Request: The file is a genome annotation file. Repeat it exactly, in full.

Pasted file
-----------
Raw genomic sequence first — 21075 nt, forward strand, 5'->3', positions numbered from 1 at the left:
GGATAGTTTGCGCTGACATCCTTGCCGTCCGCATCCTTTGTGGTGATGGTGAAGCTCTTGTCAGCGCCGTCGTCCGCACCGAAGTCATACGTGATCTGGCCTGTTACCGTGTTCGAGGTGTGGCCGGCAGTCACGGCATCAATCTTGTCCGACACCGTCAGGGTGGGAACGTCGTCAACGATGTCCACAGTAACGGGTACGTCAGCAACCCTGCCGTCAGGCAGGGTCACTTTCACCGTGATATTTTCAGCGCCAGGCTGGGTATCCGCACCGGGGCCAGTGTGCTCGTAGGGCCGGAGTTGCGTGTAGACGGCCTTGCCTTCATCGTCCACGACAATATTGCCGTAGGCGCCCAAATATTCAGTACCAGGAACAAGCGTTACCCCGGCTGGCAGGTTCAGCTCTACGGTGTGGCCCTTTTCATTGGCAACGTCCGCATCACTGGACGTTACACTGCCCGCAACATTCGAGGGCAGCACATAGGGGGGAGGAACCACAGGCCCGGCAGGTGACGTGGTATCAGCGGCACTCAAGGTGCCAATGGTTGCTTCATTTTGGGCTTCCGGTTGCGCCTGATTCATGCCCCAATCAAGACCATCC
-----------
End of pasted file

Raw genomic sequence first — 21075 nt, forward strand, 5'->3', positions numbered from 1 at the left:
GGATAGTTTGCGCTGACATCCTTGCCGTCCGCATCCTTTGTGGTGATGGTGAAGCTCTTGTCAGCGCCGTCGTCCGCACCGAAGTCATACGTGATCTGGCCTGTTACCGTGTTCGAGGTGTGGCCGGCAGTCACGGCATCAATCTTGTCCGACACCGTCAGGGTGGGAACGTCGTCAACGATGTCCACAGTAACGGGTACGTCAGCAACCCTGCCGTCAGGCAGGGTCACTTTCACCGTGATATTTTCAGCGCCAGGCTGGGTATCCGCACCGGGGCCAGTGTGCTCGTAGGGCCGGAGTTGCGTGTAGACGGCCTTGCCTTCATCGTCCACGACAATATTGCCGTAGGCGCCCAAATATTCAGTACCAGGAACAAGCGTTACCCCGGCTGGCAGGTTCAGCTCTACGGTGTGGCCCTTTTCATTGGCAACGTCCGCATCACTGGACGTTACACTGCCCGCAACATTCGAGGGCAGCACATAGGGGGGAGGAACCACAGGCCCGGCAGGTGACGTGGTATCAGCGGCACTCAAGGTGCCAATGGTTGCTTCATTTTGGGCTTCCGGTTGCGCCTGATTCATGCCCCAATCAAGACCATCC